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Photos: Big G




As we emerge from weeks of apocalyptic weather, floods and lightning storms, it is good to know that fresh pastures await the curious boulder hunter, should s/he choose to leave the cosy confines of the indoor wall and/or pub (or wherever else you may have been cowering). As ever, Big G delivers, just when we need it most:

Dear NWB readers,

Some distinguished bolder spotters in the mountain instructor community (and they know who they are) may at times indulge in a dangerous mix of work and pleasure; the only thing to which they weaken - (as Oscar Wilde would say) - is temptation.

And so they will let 'micro navigation' days lead them closer and closer to collections of boulders. After all what an excellent landmark they make for unsuspecting groups of aspiring navigators lost in an anxious world of contours, timings and pacing.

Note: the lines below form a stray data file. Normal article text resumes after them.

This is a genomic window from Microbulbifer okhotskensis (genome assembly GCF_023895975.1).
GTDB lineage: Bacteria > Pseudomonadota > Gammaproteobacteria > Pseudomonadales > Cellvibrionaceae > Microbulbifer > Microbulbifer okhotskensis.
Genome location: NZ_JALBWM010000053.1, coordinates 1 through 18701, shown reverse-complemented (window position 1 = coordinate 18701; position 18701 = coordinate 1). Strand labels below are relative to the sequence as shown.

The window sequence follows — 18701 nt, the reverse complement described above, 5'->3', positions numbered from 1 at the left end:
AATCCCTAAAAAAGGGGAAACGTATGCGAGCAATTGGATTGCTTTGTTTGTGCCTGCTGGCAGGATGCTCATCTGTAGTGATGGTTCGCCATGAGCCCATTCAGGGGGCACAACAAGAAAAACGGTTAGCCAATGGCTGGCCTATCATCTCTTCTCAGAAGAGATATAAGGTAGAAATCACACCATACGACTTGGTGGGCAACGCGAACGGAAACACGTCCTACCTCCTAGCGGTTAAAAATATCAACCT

One such location where the two disciplines might enjoy a ‘cross over’, as it where, is the nicely located north eastern shoulder of Moel Hebog (gr 568 476) where a great many 10 by 10 blocks can be enjoyed.

The rock here is not quite as good as the forest to the north but nonetheless the area has its own charms, not least the views of the Snowdon massif and the great untouched rhododendron forests of Beddgelert.

Micro features can be sought by the map starers whilst instructors wander nonchalantly around, leaning against various large rocks to ‘shelter from the wind’. Upon reaching the most compelling item, be it a sloper traverse or a steep groove, our cunning leader will suggest a lengthy lunch break, maybe even a re-section!

Yours affectionately,

Big G

PS The small cliff at the far northern end of the crag is not much good – just in case you were wondering.

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